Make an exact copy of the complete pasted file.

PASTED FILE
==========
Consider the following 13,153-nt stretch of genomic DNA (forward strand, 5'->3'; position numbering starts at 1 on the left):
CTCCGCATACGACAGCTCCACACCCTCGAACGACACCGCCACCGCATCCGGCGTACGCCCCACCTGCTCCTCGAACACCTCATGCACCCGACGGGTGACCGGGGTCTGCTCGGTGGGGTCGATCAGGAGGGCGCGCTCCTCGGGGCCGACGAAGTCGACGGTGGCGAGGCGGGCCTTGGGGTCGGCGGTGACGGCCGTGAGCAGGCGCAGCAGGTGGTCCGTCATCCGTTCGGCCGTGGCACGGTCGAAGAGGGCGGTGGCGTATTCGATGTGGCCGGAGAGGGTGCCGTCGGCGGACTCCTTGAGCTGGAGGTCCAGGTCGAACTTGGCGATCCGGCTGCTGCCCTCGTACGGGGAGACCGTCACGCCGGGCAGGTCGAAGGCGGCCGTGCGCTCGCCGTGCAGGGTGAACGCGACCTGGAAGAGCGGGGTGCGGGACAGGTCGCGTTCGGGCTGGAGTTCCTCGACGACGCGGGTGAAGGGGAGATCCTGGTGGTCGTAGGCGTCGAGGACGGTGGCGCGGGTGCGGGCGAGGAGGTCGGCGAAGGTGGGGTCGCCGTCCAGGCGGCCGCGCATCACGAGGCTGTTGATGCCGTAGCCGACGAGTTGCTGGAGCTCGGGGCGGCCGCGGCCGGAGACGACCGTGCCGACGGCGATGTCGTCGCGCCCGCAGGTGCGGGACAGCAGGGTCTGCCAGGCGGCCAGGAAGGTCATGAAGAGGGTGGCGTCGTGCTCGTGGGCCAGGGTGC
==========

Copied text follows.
Consider the following 13,153-nt stretch of genomic DNA (forward strand, 5'->3'; position numbering starts at 1 on the left):
CTCCGCATACGACAGCTCCACACCCTCGAACGACACCGCCACCGCATCCGGCGTACGCCCCACCTGCTCCTCGAACACCTCATGCACCCGACGGGTGACCGGGGTCTGCTCGGTGGGGTCGATCAGGAGGGCGCGCTCCTCGGGGCCGACGAAGTCGACGGTGGCGAGGCGGGCCTTGGGGTCGGCGGTGACGGCCGTGAGCAGGCGCAGCAGGTGGTCCGTCATCCGTTCGGCCGTGGCACGGTCGAAGAGGGCGGTGGCGTATTCGATGTGGCCGGAGAGGGTGCCGTCGGCGGACTCCTTGAGCTGGAGGTCCAGGTCGAACTTGGCGATCCGGCTGCTGCCCTCGTACGGGGAGACCGTCACGCCGGGCAGGTCGAAGGCGGCCGTGCGCTCGCCGTGCAGGGTGAACGCGACCTGGAAGAGCGGGGTGCGGGACAGGTCGCGTTCGGGCTGGAGTTCCTCGACGACGCGGGTGAAGGGGAGATCCTGGTGGTCGTAGGCGTCGAGGACGGTGGCGCGGGTGCGGGCGAGGAGGTCGGCGAAGGTGGGGTCGCCGTCCAGGCGGCCGCGCATCACGAGGCTGTTGATGCCGTAGCCGACGAGTTGCTGGAGCTCGGGGCGGCCGCGGCCGGAGACGACCGTGCCGACGGCGATGTCGTCGCGCCCGCAGGTGCGGGACAGCAGGGTCTGCCAGGCGGCCAGGAAGGTCATGAAGAGGGTGGCGTCGTGCTCGTGGGCCAGGGTGC